The purpose of this study was to determine the effect of left-to-right shunting on the resting energy expenditure (REE), total energy expenditure (TEE), and energy intake in a group of 3- to 5-month-old infants with moderate to large unrepaired ventricular septal defects (VSDs) compared with age-matched, healthy infants.
Eight infants with VSDs and 10 healthy controls between 3 to 5 months of age participated in the study. Indirect calorimetry was used to measure REE and the doubly-labeled water method was used to measure TEE and energy intake. An echocardiogram and anthropometric measurements were performed on all study participants. Daily urine samples were collected at home for 7 days. Samples were analyzed by isotope ratio mass spectrometry. Data were compared using analysis of variance.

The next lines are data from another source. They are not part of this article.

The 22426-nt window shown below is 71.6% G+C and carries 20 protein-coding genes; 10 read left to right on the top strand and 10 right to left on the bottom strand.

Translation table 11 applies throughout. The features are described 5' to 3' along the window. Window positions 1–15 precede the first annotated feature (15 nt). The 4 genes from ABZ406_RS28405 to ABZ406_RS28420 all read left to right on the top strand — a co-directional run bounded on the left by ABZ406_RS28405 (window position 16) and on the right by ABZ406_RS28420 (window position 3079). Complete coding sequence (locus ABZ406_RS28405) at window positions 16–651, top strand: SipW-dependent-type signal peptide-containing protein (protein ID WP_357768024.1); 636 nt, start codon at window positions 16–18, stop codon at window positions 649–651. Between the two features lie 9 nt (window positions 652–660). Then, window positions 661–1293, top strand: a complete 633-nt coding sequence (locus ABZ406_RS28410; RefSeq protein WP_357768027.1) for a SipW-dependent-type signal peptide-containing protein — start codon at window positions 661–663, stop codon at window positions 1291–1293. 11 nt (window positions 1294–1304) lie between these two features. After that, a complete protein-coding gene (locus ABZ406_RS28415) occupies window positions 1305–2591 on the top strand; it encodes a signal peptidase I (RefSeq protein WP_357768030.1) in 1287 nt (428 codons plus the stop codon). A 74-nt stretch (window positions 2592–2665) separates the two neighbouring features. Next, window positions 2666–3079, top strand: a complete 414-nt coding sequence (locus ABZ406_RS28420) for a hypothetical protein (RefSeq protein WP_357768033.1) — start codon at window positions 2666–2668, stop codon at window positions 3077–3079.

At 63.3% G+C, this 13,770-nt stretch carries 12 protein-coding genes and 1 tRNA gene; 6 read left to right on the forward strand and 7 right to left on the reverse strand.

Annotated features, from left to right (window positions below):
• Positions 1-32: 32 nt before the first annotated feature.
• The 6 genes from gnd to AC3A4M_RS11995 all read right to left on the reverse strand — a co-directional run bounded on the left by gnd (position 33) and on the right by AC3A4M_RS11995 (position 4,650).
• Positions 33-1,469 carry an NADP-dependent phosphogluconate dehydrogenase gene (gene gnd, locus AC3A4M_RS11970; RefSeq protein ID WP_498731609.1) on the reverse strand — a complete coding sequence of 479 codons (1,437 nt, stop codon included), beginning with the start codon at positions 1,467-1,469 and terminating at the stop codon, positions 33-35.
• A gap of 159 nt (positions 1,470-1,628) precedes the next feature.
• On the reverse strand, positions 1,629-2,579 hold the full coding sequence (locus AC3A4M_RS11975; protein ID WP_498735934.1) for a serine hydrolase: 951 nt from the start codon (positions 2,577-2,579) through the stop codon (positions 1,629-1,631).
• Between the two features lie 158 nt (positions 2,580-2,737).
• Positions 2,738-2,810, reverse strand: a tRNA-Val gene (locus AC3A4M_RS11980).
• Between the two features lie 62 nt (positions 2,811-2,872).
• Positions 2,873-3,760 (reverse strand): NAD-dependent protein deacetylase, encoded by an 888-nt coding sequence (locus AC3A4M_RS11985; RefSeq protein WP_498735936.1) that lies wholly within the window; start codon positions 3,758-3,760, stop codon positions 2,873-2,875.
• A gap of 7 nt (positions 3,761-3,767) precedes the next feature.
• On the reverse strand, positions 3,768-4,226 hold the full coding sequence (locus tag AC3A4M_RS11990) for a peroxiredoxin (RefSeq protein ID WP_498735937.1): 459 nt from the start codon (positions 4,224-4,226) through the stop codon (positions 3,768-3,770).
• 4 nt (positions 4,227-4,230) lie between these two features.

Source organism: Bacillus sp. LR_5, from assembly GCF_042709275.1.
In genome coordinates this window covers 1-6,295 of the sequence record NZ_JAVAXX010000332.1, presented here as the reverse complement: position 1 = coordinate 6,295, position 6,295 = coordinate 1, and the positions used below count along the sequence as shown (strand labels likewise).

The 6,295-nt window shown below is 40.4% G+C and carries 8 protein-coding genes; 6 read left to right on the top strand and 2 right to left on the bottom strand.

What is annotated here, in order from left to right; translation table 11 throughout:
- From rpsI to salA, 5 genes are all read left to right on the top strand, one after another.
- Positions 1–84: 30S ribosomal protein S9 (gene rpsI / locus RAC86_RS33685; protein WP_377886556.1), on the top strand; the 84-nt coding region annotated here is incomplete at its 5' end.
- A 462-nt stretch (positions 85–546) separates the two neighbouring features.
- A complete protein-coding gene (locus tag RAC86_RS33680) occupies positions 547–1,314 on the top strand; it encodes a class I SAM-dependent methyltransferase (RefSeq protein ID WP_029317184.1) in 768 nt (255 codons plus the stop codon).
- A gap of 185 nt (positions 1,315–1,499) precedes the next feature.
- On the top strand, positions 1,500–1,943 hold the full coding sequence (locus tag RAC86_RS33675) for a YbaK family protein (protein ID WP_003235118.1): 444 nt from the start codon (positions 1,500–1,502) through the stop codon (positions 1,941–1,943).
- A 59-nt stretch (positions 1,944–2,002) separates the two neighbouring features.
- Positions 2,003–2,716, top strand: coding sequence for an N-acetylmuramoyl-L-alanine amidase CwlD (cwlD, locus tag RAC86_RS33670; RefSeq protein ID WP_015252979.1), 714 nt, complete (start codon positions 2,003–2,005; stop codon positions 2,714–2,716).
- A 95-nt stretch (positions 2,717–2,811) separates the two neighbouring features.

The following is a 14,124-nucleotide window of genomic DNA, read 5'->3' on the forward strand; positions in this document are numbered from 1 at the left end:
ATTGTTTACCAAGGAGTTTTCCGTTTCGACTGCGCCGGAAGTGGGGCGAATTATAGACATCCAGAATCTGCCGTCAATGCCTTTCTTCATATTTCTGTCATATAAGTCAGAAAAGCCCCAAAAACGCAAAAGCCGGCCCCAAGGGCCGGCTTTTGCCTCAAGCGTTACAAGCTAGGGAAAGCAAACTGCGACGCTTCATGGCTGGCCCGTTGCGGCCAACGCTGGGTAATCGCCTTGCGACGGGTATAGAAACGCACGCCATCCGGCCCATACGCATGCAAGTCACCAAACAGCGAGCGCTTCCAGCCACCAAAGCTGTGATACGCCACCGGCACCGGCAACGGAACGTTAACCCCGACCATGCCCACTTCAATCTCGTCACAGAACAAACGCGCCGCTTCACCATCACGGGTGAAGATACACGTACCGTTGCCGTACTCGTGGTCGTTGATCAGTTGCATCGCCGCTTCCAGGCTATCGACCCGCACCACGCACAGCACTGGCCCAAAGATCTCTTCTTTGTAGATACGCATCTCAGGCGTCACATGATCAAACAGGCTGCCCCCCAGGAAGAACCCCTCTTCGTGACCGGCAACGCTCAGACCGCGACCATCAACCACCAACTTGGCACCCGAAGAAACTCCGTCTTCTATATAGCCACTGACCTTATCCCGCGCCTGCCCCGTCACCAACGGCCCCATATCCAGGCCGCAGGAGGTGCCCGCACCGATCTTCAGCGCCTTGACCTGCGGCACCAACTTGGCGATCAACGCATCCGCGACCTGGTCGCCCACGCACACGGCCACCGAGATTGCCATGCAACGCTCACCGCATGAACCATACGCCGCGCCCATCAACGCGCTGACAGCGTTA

No significant differences were found in REE (VSD, 42.2 ± 8.7 kcal/kg/d; control, 43.9 ± 14.1 kcal/kg/d) or energy intake (VSD, 90.8 ± 19.9 kcal/kg/d; control, 87.1 ± 11.7 kcal/kg/d) between the groups. The percent total body water was significantly higher in the VSD infants and the percent fat mass was significantly lower. TEE was 40% higher in the VSD group (VSD, 87.6 ± 10.8 kcal/kg/d; control, 61.9 ± 10.3 kcal/kg/d). The difference between TEE and REE, reflecting the energy of activity, was 2.5 times greater in the VSD group.
REE and energy intake are virtually identical between the two groups. Despite this, infants with VSDs have substantially higher TEE than age-matched healthy infants. The large difference between TEE and REE in VSD infants suggests a substantially elevated energy cost of physical activity in these infants. These results demonstrate that, although infants with VSDs may match the energy intake of healthy infants, they are unable to meet their increased energy demands, resulting in growth retardation.